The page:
Words then, I have to continue to assume, are powerful enough for other people to feel threatened by. Words that carry truth, particularly when they touch upon the misinterpretation of religion, intimidate those whose words don’t. In our history, or rather our collective amnesia, we have often responded to words of truth and beauty with the vituperation, forcing into exile or silencing of those who utter them. But now I have to ask myself a different question, i.e. what is the value of mere words when the other side is using guns?

There was a time when some of us would have leapt at the chance to throw words into this maelstrom, to comment on a senseless tragedy like the one today. As journalists, as commentators, as columnists, it would have been like going to the Promised Land. High profile murder? Check. Law and order issue? Check. Spectre of extremism? Check. Possibility of point scoring against toothless government? Check. Energizing, empowering, emboldening feeling of being part of a struggle that is bigger than one’s self? Check, Check, Check and Check!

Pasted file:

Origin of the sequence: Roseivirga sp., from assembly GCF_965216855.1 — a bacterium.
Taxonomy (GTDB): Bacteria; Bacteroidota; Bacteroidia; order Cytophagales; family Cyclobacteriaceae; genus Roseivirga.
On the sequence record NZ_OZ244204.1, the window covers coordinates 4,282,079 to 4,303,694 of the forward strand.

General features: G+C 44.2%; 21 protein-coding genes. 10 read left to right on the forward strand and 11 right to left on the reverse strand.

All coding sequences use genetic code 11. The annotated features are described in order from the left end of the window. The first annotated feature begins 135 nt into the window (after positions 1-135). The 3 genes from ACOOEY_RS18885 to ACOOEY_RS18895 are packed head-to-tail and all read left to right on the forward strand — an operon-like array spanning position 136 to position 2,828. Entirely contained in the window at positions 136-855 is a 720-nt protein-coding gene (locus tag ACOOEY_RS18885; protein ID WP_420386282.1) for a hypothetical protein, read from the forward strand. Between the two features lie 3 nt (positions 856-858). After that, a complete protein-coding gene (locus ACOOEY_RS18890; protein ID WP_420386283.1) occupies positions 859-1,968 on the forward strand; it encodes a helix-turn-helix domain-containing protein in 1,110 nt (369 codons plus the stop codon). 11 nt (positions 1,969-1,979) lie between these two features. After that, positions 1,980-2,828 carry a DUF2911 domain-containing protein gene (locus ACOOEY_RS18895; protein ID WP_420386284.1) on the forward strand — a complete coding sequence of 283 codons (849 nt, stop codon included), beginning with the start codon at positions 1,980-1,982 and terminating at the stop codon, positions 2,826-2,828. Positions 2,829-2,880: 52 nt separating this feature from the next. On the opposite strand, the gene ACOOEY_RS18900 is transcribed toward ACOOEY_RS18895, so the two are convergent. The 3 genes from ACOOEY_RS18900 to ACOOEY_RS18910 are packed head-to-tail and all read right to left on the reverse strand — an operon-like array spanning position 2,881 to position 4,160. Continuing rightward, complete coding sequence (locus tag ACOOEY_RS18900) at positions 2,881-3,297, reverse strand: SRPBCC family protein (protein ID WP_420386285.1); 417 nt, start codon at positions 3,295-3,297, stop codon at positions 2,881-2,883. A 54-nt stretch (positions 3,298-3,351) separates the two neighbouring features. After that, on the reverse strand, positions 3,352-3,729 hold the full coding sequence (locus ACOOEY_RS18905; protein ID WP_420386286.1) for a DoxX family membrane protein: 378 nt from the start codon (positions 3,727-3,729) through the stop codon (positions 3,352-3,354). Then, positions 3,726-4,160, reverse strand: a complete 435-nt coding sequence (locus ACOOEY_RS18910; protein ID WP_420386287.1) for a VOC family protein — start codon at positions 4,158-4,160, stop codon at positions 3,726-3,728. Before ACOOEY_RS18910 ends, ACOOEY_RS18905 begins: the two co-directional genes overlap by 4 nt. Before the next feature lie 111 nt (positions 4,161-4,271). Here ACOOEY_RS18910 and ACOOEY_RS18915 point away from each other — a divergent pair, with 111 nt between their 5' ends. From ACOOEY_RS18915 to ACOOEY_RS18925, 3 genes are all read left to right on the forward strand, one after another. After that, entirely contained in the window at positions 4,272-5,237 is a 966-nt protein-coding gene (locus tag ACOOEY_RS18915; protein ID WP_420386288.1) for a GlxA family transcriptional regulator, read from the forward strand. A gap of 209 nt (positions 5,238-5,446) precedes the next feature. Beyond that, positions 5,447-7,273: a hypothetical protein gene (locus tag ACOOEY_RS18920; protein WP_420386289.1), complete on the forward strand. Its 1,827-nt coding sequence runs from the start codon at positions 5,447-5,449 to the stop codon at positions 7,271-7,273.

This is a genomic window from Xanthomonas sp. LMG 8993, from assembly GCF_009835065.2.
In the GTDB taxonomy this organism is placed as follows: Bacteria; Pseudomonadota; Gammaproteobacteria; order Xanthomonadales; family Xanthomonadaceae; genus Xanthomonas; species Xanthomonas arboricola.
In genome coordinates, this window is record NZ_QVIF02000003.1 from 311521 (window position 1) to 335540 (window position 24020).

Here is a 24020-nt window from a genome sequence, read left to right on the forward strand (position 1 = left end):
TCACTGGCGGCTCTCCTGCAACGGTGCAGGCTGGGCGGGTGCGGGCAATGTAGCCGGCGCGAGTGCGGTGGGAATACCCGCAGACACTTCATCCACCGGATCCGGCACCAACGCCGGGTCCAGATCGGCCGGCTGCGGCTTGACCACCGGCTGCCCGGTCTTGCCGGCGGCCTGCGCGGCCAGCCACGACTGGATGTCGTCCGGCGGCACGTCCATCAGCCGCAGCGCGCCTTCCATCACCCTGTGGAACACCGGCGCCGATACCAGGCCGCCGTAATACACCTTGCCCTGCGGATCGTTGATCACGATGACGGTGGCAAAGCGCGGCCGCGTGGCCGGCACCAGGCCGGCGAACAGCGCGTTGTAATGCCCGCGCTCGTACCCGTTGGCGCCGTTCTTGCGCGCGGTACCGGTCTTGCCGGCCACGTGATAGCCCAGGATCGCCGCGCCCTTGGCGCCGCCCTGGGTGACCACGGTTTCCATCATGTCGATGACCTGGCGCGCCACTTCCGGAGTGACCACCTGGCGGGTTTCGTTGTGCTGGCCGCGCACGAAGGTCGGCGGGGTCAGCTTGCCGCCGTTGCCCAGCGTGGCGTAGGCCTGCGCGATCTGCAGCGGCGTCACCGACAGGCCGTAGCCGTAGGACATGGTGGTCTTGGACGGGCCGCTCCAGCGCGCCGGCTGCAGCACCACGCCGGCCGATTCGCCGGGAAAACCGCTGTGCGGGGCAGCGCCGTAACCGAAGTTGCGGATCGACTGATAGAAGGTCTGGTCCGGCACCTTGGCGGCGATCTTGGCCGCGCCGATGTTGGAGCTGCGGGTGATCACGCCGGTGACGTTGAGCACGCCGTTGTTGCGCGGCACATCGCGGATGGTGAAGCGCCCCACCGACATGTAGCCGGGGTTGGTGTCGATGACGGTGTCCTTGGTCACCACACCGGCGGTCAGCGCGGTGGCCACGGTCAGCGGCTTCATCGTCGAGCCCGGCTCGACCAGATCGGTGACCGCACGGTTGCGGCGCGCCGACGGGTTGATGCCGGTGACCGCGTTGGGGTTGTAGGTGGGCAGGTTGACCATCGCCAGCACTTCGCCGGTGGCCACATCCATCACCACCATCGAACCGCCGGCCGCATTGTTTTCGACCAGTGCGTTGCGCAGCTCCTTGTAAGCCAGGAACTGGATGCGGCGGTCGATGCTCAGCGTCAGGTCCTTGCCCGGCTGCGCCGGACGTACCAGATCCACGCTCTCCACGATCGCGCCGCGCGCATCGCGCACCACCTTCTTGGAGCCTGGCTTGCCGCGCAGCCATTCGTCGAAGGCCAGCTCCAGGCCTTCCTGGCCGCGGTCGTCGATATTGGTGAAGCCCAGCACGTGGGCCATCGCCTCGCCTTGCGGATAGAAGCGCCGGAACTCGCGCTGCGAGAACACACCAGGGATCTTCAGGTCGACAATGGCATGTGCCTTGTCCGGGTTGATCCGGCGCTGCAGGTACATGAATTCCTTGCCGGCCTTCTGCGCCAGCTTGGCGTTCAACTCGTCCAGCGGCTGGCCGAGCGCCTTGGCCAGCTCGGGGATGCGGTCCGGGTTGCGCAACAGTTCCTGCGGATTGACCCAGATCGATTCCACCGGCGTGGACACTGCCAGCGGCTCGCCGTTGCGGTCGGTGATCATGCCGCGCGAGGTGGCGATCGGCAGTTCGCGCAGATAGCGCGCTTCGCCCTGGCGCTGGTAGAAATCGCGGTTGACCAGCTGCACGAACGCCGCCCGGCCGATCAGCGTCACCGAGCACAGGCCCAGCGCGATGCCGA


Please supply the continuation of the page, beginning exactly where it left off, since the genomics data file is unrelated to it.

That time is long past.

Now, when we sit down at our keyboards, our desks, or take our notebooks in our hands to begin the process of writing another Pakistani’s obituary, another summation of the life of a brother or sister felled by the demon of militant extremism we have allowed to feed on our children, it is not the purposeful elation of a collective struggle we feel but despair. Despair, in someone else’s words, “of the possibility of ever changing the prevailing state of affairs, of ever being redeemed from it..”

Faced with this insidious, creeping bleakness, even the strongest of us might be tempted, fleetingly, to embrace the self-anesthetization, the comfortable numbness, of those who survive by not speaking at all, by not writing at all, by not thinking at all. But we must. We must because there is soft ground beneath us and if we stop, even for a second, to rest or lick our wounds we might sink and be lost.

So today I write this not as a journalist or a commentator or a columnist or a wiseass but as a Pakistani. I write this for those moderate Muslims who no longer wish to think, write or speak into an apparent vacuum so that you know you are not alone. I write this for my Christian, Hindu, Scheduled Caste, Atheist, Agnostic countrymen and women, so that they know that they are not alone. I write this for me, so that I know I am not alone.